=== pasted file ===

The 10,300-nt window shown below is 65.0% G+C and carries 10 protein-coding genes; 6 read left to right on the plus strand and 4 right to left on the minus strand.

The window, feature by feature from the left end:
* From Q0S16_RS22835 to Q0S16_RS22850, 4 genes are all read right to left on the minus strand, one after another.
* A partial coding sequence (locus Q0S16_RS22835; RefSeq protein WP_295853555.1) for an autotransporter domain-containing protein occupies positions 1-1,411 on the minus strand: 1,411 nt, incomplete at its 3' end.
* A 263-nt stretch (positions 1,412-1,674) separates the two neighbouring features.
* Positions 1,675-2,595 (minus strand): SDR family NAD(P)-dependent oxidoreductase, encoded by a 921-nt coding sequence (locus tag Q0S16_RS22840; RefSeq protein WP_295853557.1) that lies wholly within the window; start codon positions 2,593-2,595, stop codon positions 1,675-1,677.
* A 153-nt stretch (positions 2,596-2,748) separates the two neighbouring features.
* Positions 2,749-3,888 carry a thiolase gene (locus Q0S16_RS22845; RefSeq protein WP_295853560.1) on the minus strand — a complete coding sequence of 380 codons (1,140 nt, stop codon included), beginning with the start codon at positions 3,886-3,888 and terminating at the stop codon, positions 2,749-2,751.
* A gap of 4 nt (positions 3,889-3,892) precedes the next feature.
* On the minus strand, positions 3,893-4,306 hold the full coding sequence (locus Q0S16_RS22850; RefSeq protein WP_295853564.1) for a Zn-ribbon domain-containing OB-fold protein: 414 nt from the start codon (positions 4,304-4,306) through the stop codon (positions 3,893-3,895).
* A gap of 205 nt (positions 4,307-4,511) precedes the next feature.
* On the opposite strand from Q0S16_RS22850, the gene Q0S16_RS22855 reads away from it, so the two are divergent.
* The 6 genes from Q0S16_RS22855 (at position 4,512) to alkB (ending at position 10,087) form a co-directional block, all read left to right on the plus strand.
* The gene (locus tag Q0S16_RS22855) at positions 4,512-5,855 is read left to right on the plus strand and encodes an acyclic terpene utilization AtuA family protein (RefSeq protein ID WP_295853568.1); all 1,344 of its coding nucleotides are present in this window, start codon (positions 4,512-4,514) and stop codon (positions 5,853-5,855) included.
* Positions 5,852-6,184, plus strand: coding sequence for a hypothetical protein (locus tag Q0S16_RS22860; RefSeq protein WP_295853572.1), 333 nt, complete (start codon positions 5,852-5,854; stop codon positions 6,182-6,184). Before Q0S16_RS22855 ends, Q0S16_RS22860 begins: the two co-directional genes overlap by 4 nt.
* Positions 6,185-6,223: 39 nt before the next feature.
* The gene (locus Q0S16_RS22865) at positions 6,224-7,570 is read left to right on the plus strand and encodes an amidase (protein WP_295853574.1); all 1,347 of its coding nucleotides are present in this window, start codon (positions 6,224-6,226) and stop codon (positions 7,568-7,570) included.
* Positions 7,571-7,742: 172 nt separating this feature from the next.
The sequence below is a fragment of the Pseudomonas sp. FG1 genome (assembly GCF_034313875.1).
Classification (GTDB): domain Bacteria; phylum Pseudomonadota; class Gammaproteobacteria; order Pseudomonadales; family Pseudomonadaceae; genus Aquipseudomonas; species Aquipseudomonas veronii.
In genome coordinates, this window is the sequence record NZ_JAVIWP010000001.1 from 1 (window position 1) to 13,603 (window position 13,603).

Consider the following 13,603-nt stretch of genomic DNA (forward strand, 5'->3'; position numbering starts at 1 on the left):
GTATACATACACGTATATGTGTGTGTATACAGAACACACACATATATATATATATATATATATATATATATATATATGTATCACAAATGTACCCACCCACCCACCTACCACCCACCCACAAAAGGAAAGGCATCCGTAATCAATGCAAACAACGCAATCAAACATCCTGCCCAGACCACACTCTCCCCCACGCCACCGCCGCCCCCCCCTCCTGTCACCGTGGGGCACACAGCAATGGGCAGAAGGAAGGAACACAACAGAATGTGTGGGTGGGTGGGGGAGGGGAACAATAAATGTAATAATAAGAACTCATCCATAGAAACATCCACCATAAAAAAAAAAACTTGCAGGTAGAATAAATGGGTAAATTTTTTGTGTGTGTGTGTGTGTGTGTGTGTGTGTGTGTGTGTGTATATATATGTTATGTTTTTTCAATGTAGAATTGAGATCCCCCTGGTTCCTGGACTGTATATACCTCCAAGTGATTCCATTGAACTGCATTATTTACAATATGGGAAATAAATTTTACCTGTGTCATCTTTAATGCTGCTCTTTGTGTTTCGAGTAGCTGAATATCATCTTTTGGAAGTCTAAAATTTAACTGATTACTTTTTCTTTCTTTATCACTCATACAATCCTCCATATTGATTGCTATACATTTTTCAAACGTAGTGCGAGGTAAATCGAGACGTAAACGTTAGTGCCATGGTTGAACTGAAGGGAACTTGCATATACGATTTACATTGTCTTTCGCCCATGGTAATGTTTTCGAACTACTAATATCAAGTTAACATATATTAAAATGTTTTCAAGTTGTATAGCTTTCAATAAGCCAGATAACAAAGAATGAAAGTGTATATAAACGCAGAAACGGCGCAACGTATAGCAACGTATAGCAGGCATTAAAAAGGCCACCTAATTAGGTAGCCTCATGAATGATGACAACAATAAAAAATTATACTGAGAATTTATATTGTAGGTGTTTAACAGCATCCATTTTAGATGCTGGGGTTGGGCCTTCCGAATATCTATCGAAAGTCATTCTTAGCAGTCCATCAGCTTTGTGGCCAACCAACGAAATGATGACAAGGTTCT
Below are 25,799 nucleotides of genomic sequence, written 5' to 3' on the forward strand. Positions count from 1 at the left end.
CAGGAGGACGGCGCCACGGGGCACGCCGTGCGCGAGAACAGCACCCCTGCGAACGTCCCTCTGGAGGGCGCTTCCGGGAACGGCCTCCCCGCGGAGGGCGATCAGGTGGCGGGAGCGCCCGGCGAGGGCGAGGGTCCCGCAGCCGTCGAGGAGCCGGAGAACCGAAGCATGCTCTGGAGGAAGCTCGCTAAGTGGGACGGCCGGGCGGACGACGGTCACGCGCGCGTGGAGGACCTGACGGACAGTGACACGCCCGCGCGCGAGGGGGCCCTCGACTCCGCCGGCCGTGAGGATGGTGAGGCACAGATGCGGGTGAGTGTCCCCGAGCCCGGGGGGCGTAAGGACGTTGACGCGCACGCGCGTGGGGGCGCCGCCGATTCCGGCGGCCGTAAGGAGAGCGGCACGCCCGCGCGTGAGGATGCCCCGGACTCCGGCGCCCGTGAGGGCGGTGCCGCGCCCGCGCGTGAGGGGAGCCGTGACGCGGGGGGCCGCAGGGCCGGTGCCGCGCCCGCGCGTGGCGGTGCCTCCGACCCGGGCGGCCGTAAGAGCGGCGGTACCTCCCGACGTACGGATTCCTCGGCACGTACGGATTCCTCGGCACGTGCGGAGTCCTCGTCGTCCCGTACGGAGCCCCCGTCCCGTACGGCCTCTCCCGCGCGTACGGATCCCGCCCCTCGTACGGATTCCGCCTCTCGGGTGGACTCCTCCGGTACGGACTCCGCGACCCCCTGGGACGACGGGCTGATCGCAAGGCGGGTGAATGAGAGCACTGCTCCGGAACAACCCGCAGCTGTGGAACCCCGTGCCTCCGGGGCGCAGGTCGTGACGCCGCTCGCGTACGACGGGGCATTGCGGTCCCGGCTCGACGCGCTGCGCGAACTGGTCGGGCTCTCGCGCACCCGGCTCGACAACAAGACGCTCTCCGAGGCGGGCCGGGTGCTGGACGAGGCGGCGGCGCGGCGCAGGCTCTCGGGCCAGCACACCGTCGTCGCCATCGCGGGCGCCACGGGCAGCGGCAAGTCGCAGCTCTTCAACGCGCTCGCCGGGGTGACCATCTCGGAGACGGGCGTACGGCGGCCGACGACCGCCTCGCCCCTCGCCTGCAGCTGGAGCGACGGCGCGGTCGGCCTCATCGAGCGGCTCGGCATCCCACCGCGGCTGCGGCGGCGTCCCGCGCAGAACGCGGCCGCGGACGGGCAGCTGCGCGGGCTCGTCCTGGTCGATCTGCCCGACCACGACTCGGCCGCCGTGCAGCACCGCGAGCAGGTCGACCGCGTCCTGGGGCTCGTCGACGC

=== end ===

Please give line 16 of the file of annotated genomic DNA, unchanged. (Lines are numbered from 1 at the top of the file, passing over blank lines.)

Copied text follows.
* Positions 6,185-6,223: 39 nt before the next feature.